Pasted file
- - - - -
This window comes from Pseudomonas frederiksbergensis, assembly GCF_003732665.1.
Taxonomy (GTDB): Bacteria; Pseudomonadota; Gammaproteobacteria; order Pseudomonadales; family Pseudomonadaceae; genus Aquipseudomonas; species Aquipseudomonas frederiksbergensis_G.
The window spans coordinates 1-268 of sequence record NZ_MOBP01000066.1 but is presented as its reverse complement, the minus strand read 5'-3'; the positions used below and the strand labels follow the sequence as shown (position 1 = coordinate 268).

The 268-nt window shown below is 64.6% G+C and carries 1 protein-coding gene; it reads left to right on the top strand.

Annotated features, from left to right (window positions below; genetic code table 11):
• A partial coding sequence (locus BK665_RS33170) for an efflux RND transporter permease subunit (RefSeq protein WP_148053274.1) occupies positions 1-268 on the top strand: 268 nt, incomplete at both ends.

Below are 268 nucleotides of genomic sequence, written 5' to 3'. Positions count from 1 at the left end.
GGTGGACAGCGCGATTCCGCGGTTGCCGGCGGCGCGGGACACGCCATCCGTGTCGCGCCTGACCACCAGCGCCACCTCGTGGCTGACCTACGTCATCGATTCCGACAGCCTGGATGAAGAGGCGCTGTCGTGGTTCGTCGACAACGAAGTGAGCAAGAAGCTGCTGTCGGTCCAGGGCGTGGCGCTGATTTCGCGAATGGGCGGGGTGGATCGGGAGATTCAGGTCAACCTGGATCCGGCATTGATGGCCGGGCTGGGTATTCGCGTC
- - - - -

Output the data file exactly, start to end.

This window comes from Pseudomonas frederiksbergensis, assembly GCF_003732665.1.
Taxonomy (GTDB): Bacteria; Pseudomonadota; Gammaproteobacteria; order Pseudomonadales; family Pseudomonadaceae; genus Aquipseudomonas; species Aquipseudomonas frederiksbergensis_G.
The window spans coordinates 1-268 of sequence record NZ_MOBP01000066.1 but is presented as its reverse complement, the minus strand read 5'-3'; the positions used below and the strand labels follow the sequence as shown (position 1 = coordinate 268).

The 268-nt window shown below is 64.6% G+C and carries 1 protein-coding gene; it reads left to right on the top strand.

Annotated features, from left to right (window positions below; genetic code table 11):
• A partial coding sequence (locus BK665_RS33170) for an efflux RND transporter permease subunit (RefSeq protein WP_148053274.1) occupies positions 1-268 on the top strand: 268 nt, incomplete at both ends.

Below are 268 nucleotides of genomic sequence, written 5' to 3'. Positions count from 1 at the left end.
GGTGGACAGCGCGATTCCGCGGTTGCCGGCGGCGCGGGACACGCCATCCGTGTCGCGCCTGACCACCAGCGCCACCTCGTGGCTGACCTACGTCATCGATTCCGACAGCCTGGATGAAGAGGCGCTGTCGTGGTTCGTCGACAACGAAGTGAGCAAGAAGCTGCTGTCGGTCCAGGGCGTGGCGCTGATTTCGCGAATGGGCGGGGTGGATCGGGAGATTCAGGTCAACCTGGATCCGGCATTGATGGCCGGGCTGGGTATTCGCGTC